In a matter of weeks, the Jacksonville City Council will mull a marijuana decriminalization measure. But if it is to pass, it will be without support from key stakeholders.
The bill by Democrat Garrett Dennis would allow for civil citations rather than arrests for those caught with less than 20 grams of cannabis.
The citations would occasion either a $100 fine or 10 hours of community service.
“Yesterday I filed a bill to provide our police officers with the ability to issue a citation for small amounts of marijuana instead of an arrest,” Dennis said.
“During my reelection campaign,” Dennis added, “I spoke to many citizens whose lives were thrown into a downward spiral due to possessing minimal amounts of marijuana. Families were in debt because of legal issues, loss of employment or the inability to secure gainful employment; based on these misdemeanor arrests.”
Dennis said that “having an option to issue a civil citation would essentially support legislation coming out of Tallahassee, and ultimately assist with the overcrowding of our jails and the court system.”
“Our officers’ focus should be on violent crimes, and although illegal, possessing 20 grams or less of marijuana should not be life-altering. Civil citations would be the first step in minimalizing arrests, but still holding the individual accountable,” Dennis said.
Though no Northeast Florida county has decriminalized cannabis yet, Duval could be the first, if Dennis’ bill gets traction.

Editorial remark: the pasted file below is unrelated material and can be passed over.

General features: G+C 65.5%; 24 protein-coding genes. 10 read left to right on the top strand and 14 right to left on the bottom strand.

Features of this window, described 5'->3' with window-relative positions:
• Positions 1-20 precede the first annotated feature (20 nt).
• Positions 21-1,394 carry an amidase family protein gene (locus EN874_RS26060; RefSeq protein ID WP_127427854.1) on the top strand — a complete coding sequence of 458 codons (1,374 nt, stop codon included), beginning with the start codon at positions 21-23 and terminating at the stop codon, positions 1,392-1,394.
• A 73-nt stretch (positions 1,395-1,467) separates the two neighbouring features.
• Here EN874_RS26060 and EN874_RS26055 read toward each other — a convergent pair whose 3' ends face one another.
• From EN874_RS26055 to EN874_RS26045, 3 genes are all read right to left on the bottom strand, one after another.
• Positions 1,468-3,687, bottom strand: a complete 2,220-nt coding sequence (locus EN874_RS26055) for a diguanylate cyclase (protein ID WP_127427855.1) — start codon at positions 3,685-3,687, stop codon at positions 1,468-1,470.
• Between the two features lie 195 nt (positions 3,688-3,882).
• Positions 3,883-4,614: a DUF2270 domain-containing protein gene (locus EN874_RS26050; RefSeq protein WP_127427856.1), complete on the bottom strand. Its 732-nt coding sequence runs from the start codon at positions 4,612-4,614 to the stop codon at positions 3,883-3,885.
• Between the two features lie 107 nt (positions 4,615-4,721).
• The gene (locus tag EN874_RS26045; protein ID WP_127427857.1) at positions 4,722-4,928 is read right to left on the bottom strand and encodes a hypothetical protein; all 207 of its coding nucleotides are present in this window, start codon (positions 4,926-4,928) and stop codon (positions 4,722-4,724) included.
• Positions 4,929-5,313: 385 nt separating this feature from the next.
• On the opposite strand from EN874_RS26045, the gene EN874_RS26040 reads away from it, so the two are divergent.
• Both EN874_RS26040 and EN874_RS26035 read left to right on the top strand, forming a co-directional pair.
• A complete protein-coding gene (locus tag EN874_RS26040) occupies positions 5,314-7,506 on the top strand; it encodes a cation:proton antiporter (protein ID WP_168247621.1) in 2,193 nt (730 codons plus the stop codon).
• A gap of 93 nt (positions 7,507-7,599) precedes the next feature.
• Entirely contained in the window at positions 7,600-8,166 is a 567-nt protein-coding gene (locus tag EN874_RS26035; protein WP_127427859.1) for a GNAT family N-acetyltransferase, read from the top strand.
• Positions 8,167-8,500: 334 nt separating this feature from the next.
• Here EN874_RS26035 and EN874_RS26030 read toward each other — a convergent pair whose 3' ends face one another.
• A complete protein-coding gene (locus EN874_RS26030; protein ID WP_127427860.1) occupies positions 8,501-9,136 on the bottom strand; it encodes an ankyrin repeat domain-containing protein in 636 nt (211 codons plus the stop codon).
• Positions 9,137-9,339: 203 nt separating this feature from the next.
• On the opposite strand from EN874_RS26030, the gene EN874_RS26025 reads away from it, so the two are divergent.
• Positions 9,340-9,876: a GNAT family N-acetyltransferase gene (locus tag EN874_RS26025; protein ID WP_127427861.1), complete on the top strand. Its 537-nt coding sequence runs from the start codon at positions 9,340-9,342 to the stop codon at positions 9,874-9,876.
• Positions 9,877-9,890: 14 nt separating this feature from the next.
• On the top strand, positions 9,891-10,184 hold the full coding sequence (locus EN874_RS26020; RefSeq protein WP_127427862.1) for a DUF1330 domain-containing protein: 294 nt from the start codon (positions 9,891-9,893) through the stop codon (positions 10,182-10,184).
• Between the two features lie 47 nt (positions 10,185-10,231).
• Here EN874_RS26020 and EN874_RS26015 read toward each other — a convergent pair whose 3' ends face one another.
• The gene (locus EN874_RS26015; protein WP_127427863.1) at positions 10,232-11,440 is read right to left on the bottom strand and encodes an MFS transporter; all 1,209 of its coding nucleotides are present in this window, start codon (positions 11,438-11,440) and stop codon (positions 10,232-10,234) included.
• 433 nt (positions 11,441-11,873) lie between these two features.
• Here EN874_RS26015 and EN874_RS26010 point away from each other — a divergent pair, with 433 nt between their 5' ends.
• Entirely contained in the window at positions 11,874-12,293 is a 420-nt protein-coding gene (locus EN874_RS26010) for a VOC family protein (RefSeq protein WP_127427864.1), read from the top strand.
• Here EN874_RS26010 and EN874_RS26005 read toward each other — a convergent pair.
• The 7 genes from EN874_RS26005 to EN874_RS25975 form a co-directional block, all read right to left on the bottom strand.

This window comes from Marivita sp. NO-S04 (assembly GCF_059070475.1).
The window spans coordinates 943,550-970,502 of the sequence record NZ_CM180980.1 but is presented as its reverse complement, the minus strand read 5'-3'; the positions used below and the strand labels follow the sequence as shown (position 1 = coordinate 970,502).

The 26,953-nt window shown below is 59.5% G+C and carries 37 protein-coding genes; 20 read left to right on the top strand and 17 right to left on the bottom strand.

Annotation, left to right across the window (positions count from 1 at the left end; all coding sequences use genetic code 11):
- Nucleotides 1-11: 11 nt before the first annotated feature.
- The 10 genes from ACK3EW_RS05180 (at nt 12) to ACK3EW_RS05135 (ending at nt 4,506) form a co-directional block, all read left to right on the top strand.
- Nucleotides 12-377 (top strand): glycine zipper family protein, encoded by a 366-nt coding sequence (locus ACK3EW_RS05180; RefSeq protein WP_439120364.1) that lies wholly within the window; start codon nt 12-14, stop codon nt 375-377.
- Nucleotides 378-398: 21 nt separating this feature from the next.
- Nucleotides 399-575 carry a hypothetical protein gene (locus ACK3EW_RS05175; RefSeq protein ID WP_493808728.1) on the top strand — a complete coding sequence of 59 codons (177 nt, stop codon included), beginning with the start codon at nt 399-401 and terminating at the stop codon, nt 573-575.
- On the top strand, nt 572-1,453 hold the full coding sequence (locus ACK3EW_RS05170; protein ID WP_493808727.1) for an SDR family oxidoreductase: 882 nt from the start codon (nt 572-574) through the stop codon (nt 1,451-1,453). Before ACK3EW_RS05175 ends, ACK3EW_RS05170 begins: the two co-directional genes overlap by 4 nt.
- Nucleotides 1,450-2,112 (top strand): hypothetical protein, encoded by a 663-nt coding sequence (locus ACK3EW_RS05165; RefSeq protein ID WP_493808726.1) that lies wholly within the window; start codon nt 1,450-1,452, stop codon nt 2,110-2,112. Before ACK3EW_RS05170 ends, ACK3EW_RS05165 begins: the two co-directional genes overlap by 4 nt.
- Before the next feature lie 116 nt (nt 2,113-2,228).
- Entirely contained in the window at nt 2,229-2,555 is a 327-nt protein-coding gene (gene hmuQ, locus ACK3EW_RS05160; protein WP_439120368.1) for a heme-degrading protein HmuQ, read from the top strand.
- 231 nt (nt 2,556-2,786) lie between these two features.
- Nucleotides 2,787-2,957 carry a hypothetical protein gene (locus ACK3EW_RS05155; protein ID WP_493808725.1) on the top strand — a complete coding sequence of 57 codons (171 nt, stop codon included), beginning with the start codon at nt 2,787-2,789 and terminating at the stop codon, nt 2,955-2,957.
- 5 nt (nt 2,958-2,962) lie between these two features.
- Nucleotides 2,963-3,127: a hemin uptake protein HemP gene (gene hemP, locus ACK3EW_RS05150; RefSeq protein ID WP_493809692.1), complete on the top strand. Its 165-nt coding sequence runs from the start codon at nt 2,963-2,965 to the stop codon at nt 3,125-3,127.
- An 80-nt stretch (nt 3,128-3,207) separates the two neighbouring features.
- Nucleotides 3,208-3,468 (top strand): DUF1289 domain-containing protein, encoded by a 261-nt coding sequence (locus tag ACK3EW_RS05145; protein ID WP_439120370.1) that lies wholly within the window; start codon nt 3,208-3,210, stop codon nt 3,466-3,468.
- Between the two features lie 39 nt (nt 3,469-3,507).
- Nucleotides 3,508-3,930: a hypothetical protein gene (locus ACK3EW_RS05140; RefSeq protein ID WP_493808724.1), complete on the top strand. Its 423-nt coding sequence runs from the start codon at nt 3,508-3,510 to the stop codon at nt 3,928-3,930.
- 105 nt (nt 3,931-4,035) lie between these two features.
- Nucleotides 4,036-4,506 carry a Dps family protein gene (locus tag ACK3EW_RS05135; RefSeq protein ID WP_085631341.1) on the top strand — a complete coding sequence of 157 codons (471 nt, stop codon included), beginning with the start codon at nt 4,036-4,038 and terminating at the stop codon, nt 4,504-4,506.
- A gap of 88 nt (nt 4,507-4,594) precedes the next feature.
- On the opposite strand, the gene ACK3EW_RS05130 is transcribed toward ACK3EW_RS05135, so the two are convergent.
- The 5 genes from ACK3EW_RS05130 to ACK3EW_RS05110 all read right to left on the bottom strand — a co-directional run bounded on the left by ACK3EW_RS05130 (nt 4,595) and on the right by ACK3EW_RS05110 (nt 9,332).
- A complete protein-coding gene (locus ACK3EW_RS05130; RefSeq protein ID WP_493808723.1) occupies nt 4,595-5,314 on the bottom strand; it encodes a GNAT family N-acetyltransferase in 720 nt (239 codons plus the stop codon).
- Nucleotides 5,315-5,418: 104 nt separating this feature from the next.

The legislation would remove paraphenalia possession from the criminal code also.
On behalf of Mayor Lenny Curry, Chief of Staff Brian Hughes offered comment.
“Legalizing drugs and encouraging law enforcement to ignore state and federal law seems contradictory to ensuring our city is safer,” Hughes remarked.
“Over the course of many years,” Hughes added, “Florida had a thoughtful dialogue on certain changes to law allowing new medicinal uses. Policy makers continue to grapple with the implications of those changes with a focus on public safety and patient health.”
“At this time, we have one bill filed by one City Councilmember. Consistent with how Mayor Curry reacts to City Council legislation, he looks forward to hearing from the community, from criminal justice and law enforcement experts and the remainder of the Council. If such legislation is passed,” Hughes concluded, “he will consider what action is best for the people of Jacksonville.”
The local Fraternal Order of Police has likewise sparred with Dennis, and it is hard to imagine the union taking a pro-decriminalization position under these circumstances.
President Steve Zona, who regards Dennis as a policy lightweight, commented on Facebook.
“That’s his only suggestion for reducing crime in Jacksonville,” Zona said, “decriminalize something.”
Likewise, Sheriff Mike Williams also opposes.
“I do not support the decriminalization of marijuana,” Williams said.
Dennis was elected to a second term in March against less-than-serious competition.